The use of functional differential equations in the model of the meat market with supply delay

Veronika Novotna

Abstract


Purpose: The authors have focused on modelling relationships on the meat market in the Czech Republic. The work aims to analyse the behaviour of the model from the viewpoint of change to input parameters, and in particular from the viewpoint of the effect of delay in supply lasting various lengths of time, and to demonstrate the use of functional differential equations with delay in economics

Methodology: In economic applications, relationships between individual quantities must be expected to be of a variable nature over time. One way of incorporating the dynamics of processes into a model is to describe them by means of functional differential equations. The authors anticipate that a balance between supply and demand can be expressed successfully with the use of a model described by differential equations even in a situation in which the supply of goods takes place with a certain delay. The economic theory that forms the essential basis to such models is adequately explained in the introductory section of the paper and serves as a basis for the drawing up of the model. Also used are methods of analysis, synthesis, dynamic modelling and functional differential equations.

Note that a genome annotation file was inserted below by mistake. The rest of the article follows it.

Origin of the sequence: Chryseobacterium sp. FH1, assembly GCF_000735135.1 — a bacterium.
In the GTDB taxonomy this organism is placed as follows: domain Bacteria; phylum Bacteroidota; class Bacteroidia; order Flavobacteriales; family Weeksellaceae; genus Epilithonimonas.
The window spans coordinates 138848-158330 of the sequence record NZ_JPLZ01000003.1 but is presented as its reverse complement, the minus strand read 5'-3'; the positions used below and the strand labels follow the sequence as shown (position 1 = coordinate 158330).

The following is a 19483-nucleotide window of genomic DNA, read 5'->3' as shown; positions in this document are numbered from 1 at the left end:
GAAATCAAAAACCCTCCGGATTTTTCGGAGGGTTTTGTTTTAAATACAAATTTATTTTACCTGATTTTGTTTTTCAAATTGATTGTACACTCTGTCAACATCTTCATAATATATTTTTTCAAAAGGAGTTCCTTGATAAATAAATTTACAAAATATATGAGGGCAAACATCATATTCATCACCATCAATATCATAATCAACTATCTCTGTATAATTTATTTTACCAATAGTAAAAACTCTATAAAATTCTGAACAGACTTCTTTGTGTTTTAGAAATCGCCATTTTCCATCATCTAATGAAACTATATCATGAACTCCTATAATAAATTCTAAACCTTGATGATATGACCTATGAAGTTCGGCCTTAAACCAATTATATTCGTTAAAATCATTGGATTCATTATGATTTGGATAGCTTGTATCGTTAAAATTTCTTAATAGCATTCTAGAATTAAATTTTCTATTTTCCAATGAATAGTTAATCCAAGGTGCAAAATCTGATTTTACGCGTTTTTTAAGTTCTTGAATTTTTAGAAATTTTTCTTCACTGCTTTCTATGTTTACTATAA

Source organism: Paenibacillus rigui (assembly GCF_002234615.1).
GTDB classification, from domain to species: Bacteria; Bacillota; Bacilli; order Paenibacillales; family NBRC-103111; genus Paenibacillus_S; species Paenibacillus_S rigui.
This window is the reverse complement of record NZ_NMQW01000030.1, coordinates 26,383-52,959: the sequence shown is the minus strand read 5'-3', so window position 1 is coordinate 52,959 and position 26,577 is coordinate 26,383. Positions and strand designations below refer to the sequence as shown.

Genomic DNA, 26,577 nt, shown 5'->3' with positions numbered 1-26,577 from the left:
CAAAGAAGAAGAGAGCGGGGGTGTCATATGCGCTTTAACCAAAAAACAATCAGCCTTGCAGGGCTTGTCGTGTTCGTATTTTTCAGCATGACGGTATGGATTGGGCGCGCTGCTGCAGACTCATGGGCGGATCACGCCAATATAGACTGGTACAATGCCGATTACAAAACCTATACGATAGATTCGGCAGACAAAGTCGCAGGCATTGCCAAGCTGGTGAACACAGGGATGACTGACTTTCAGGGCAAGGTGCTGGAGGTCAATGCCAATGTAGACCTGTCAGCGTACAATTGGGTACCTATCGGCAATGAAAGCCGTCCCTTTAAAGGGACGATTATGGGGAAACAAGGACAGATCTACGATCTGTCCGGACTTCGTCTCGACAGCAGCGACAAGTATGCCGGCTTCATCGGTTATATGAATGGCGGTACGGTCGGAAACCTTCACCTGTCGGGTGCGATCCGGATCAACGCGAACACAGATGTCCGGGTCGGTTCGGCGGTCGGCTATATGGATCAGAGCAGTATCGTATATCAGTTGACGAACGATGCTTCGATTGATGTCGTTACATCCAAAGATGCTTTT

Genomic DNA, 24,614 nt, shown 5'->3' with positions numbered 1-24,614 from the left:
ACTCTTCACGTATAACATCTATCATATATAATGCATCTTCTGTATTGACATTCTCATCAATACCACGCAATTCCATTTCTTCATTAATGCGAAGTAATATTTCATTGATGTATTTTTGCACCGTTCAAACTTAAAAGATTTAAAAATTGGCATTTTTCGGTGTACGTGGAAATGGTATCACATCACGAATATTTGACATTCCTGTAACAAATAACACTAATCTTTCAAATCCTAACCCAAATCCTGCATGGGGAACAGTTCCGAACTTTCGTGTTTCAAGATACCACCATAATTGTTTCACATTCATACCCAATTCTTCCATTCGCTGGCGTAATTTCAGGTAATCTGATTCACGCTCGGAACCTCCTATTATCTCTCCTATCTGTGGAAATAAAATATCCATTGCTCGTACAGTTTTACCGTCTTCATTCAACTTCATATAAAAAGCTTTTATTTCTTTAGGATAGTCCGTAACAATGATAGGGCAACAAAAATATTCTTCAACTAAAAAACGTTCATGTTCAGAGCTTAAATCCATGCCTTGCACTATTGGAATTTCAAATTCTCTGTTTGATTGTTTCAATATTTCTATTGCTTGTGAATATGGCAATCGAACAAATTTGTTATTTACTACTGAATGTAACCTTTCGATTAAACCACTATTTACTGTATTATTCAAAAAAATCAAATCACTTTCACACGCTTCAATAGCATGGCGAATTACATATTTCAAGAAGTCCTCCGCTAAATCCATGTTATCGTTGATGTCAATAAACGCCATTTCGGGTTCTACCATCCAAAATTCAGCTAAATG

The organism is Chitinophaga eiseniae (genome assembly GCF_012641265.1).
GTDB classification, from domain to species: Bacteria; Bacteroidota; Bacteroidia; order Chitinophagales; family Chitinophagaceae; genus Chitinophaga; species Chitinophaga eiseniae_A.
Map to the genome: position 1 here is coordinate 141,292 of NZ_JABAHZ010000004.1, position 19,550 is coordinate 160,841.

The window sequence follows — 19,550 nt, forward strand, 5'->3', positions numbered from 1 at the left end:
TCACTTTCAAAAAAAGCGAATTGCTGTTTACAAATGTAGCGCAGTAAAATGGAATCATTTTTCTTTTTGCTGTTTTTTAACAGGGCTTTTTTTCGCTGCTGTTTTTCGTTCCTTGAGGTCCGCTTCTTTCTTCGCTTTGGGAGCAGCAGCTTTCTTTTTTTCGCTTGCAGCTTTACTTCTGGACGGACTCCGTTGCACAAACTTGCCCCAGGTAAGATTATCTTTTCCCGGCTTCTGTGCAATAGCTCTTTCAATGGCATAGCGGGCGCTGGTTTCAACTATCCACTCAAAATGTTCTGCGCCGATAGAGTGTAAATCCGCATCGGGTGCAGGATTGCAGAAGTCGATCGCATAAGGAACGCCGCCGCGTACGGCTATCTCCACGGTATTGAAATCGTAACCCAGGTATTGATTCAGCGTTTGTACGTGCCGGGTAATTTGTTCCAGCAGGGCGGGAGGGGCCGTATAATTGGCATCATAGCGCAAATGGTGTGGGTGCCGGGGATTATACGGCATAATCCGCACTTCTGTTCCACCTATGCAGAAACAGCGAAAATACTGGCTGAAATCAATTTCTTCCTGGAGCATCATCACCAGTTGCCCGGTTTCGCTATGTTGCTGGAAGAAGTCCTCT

Results: The question of the oscillatoricity of the solution and a situation involving price movement in the case of delay in supply – both the situation of constant delay in delivery and the situation of non-constant delay in delivery – is considered. The equation is solved by means of modern theory and the effect of individual model parameters on its solution is studied. Theoretical results are accompanied by an illustrative example presenting readers with specific results in graphic form. The solution is presented with the help of a computer simulation and the Maple system is used for depiction in graphic form.

The theoretical contribution: The authors come to the conclusion that delay in supply may cause price oscillation. On the other hand, it is also possible to define conditions under which the solution is monotone. This phenomenon cannot be observed when the model is drawn up with ordinary differential equations.

Practical implications (if applicable): The authors have shown, with the use of a practical example, that the original model can be expanded successfully and that significantly more precise information on the behaviour of the examined model can thereby be obtained. An attractive aspect to the modern solution method used is that, if suitable computer software is available, significantly greater possibilities to problem analysis may be obtained in problems of this kind that may help in further research.


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